JIDE TECHNOLOGY has released an Alpha build of its much praised Remix OS version of Android, available free of charge.
The Android fork, which adds conventional desktop features such as a taskbar, start menu and support for multiple windows, has been a huge hit, overshadowing the implementation of Android revealed in Google's recent high-end tablet the Pixel C.
The initial build, as ever, is designed to fish for bugs and aid developers. A beta will follow in the coming weeks. The Alpha doesn't contain Google Mobile Services apps such as the Play store and Gmail, but the finished version will. In the meantime, users can sideload the gApps package or go to the Amazon Web Store.
There may also be problems with some video codecs, but we're told this is a licensing issue which will be resolved in the final version too. In the meantime, the first release is perfectly useable.
Compatibility with most Android apps is instant, but the user community can 'upvote' their favourites on the Remix OS site to flag what's working best in each category.
The company has already released a small desktop machine of its own, called the Remix Mini, the world's first fully functioning Android PC, priced at just $70 after a successful Kickstarter campaign. It has also developed a 2-in-1 ultrabook, the Remix Ultra, and has licensed Remix OS to several Far East tablet manufacturers.
In this new move, the company has teamed up with Android-x86, a group that has been working on an executable version of Android for computers since 2009, to launch a Remix OS installer which will allow existing hardware to become Remix OS powered, or as a partition on a dual-boot machine.
A third option is to store the OS on a USB stick, meaning that you can make any computer your own. This technique has already been popular through the Keepod programme which offers Android on a stick to countries without access to high-speed computers.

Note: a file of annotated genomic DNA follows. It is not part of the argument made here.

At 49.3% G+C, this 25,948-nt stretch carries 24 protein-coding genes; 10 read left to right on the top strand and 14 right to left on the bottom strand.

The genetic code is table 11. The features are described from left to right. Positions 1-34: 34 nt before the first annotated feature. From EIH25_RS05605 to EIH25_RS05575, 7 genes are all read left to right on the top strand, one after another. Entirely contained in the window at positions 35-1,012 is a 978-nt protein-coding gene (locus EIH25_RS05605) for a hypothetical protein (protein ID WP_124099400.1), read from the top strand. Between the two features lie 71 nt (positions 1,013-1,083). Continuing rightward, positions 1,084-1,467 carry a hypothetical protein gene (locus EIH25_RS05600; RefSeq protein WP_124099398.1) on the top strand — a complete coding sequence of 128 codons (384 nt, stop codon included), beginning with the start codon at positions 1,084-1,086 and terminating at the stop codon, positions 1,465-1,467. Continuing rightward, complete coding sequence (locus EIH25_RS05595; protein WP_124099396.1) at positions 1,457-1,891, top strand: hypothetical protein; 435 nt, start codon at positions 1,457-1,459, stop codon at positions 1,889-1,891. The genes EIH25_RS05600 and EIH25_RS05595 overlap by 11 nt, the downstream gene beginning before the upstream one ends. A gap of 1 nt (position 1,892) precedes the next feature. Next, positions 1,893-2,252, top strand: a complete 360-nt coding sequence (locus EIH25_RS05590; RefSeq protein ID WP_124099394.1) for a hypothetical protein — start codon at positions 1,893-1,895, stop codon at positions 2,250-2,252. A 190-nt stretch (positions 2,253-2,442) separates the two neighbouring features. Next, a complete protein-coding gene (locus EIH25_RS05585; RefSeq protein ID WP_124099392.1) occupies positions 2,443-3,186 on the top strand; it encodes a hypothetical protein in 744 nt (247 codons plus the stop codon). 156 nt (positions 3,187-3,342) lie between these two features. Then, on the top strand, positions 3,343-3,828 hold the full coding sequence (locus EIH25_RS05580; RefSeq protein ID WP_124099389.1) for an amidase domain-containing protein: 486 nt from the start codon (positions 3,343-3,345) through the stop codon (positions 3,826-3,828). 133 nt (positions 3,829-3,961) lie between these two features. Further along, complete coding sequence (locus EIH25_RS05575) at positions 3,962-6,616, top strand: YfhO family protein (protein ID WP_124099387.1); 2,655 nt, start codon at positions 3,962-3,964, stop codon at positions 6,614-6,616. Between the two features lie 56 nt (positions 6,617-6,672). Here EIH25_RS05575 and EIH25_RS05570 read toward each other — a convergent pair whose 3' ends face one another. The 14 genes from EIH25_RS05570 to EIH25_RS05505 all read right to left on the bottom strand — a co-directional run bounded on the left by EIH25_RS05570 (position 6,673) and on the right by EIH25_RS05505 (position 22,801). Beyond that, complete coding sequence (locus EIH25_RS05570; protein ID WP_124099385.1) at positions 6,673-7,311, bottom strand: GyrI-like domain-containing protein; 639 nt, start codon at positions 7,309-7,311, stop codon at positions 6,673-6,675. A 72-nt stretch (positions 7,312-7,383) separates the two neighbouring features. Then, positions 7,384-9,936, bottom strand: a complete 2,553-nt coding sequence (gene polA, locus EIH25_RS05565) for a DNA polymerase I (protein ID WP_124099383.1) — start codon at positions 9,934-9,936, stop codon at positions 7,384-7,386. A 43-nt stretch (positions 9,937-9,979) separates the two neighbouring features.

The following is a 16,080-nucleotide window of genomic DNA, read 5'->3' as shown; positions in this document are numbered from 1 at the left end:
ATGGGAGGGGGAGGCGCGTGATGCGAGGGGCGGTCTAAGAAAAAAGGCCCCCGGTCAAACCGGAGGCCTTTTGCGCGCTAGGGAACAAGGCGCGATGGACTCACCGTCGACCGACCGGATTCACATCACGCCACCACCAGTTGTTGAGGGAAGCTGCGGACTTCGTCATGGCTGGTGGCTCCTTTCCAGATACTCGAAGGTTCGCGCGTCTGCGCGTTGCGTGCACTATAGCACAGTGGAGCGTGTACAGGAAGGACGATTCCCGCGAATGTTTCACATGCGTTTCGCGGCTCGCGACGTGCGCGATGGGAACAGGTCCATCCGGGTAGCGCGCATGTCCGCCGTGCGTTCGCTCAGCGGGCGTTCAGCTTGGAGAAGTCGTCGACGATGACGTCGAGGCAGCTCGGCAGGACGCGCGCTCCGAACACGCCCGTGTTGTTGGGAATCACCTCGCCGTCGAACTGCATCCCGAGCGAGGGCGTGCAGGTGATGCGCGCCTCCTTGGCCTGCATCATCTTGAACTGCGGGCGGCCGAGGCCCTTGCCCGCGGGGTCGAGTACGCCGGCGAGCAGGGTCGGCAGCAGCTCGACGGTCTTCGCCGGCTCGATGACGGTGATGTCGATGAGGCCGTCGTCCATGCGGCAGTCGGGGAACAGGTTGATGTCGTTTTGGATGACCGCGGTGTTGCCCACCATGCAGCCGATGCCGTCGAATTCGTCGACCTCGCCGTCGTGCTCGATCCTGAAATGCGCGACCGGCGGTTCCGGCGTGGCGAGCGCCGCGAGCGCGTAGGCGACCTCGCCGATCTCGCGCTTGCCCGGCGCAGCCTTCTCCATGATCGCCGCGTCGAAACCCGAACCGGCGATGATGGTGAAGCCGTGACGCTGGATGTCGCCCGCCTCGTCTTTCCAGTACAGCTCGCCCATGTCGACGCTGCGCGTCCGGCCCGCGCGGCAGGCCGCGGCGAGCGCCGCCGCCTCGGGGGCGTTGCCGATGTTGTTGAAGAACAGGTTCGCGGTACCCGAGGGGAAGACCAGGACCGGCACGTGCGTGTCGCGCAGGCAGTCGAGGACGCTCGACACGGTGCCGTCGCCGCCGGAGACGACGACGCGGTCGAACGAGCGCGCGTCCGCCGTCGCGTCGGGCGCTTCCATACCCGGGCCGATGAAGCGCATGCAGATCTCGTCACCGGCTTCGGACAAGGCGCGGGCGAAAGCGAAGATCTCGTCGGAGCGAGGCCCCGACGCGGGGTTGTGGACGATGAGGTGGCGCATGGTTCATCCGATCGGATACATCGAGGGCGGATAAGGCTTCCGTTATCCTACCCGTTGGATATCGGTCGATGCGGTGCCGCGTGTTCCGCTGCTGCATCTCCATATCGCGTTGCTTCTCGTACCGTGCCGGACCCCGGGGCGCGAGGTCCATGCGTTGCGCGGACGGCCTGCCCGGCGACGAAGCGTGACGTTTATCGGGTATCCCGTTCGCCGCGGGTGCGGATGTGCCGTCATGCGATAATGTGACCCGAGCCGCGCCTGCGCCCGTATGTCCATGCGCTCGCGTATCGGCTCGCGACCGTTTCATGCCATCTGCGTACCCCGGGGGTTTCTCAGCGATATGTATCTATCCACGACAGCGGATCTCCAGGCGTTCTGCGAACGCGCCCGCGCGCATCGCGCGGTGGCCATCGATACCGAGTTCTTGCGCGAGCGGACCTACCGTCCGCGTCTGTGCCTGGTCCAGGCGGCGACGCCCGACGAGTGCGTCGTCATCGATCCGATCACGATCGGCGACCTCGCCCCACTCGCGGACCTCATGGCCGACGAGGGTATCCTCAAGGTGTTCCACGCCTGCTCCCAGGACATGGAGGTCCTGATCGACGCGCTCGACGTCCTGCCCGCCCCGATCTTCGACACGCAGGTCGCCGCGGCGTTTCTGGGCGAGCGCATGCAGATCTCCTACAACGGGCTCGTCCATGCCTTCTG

The advantages of Remix OS to the developing world are significant. Bench tests have shown that Remix OS works significantly faster than Windows, which will potentially breathe new life into older machines and make modern machines run at previously impossible speeds.
Remix OS was designed by three ex-Google engineers and includes access to the full Google Apps suite and the Google Play store.
David Ko, co-founder of Jide Technology, said: “Today’s public release of Remix OS, based on Android-x86, is something that we’ve been working towards since we founded Jide Technology in 2014.
"All of us are driven by the goal of making computing a more accessible experience, and this free, public release allows us to do this. We believe Remix OS is the natural evolution of Android and we’re proud to be at the forefront of this change.”
The public Alpha will be available to download from Jide and android-x86 from 12 January, and a beta update is expected swiftly afterwards. The INQUIRER has been using a Remix Mini for over a month now, and a full review of the operating system is coming soon. µ
It's an onomatopoeic week for Google
Hope that free lunch was delicious
It's like Bixby being terrible never happened
Notch to be outdone